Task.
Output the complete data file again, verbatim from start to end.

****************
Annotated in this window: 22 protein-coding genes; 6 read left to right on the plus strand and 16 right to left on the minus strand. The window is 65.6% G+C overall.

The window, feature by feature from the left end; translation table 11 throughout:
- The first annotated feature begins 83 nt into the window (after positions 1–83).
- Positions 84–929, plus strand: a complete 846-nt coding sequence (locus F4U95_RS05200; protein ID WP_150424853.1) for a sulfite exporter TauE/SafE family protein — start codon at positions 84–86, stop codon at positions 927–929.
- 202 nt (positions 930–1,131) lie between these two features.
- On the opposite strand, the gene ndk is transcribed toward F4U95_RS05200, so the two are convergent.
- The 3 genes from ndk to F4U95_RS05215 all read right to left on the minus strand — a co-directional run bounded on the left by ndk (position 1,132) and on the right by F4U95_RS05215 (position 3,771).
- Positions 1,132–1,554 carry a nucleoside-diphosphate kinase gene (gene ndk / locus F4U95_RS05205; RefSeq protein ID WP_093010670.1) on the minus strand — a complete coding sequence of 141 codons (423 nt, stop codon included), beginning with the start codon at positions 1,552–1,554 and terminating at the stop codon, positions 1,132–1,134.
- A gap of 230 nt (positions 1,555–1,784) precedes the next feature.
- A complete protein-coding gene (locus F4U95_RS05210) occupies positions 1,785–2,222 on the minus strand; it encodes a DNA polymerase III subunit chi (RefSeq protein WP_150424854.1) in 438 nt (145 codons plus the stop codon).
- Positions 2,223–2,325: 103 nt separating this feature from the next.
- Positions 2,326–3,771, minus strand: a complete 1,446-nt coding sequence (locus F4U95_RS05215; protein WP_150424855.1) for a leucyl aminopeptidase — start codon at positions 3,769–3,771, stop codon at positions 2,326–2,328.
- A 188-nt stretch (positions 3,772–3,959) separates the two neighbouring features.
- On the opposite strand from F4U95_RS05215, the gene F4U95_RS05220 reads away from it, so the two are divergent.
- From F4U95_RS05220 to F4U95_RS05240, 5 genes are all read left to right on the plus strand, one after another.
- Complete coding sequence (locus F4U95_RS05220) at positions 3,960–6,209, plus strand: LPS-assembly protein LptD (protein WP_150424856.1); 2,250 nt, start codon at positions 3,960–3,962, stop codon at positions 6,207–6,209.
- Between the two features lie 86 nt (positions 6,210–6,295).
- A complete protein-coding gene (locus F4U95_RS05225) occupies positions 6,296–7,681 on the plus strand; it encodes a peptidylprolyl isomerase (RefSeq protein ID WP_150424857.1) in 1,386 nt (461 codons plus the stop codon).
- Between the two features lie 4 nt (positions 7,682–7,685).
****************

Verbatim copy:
Annotated in this window: 22 protein-coding genes; 6 read left to right on the plus strand and 16 right to left on the minus strand. The window is 65.6% G+C overall.

The window, feature by feature from the left end; translation table 11 throughout:
- The first annotated feature begins 83 nt into the window (after positions 1–83).
- Positions 84–929, plus strand: a complete 846-nt coding sequence (locus F4U95_RS05200; protein ID WP_150424853.1) for a sulfite exporter TauE/SafE family protein — start codon at positions 84–86, stop codon at positions 927–929.
- 202 nt (positions 930–1,131) lie between these two features.
- On the opposite strand, the gene ndk is transcribed toward F4U95_RS05200, so the two are convergent.
- The 3 genes from ndk to F4U95_RS05215 all read right to left on the minus strand — a co-directional run bounded on the left by ndk (position 1,132) and on the right by F4U95_RS05215 (position 3,771).
- Positions 1,132–1,554 carry a nucleoside-diphosphate kinase gene (gene ndk / locus F4U95_RS05205; RefSeq protein ID WP_093010670.1) on the minus strand — a complete coding sequence of 141 codons (423 nt, stop codon included), beginning with the start codon at positions 1,552–1,554 and terminating at the stop codon, positions 1,132–1,134.
- A gap of 230 nt (positions 1,555–1,784) precedes the next feature.
- A complete protein-coding gene (locus F4U95_RS05210) occupies positions 1,785–2,222 on the minus strand; it encodes a DNA polymerase III subunit chi (RefSeq protein WP_150424854.1) in 438 nt (145 codons plus the stop codon).
- Positions 2,223–2,325: 103 nt separating this feature from the next.
- Positions 2,326–3,771, minus strand: a complete 1,446-nt coding sequence (locus F4U95_RS05215; protein WP_150424855.1) for a leucyl aminopeptidase — start codon at positions 3,769–3,771, stop codon at positions 2,326–2,328.
- A 188-nt stretch (positions 3,772–3,959) separates the two neighbouring features.
- On the opposite strand from F4U95_RS05215, the gene F4U95_RS05220 reads away from it, so the two are divergent.
- From F4U95_RS05220 to F4U95_RS05240, 5 genes are all read left to right on the plus strand, one after another.
- Complete coding sequence (locus F4U95_RS05220) at positions 3,960–6,209, plus strand: LPS-assembly protein LptD (protein WP_150424856.1); 2,250 nt, start codon at positions 3,960–3,962, stop codon at positions 6,207–6,209.
- Between the two features lie 86 nt (positions 6,210–6,295).
- A complete protein-coding gene (locus F4U95_RS05225) occupies positions 6,296–7,681 on the plus strand; it encodes a peptidylprolyl isomerase (RefSeq protein ID WP_150424857.1) in 1,386 nt (461 codons plus the stop codon).
- Between the two features lie 4 nt (positions 7,682–7,685).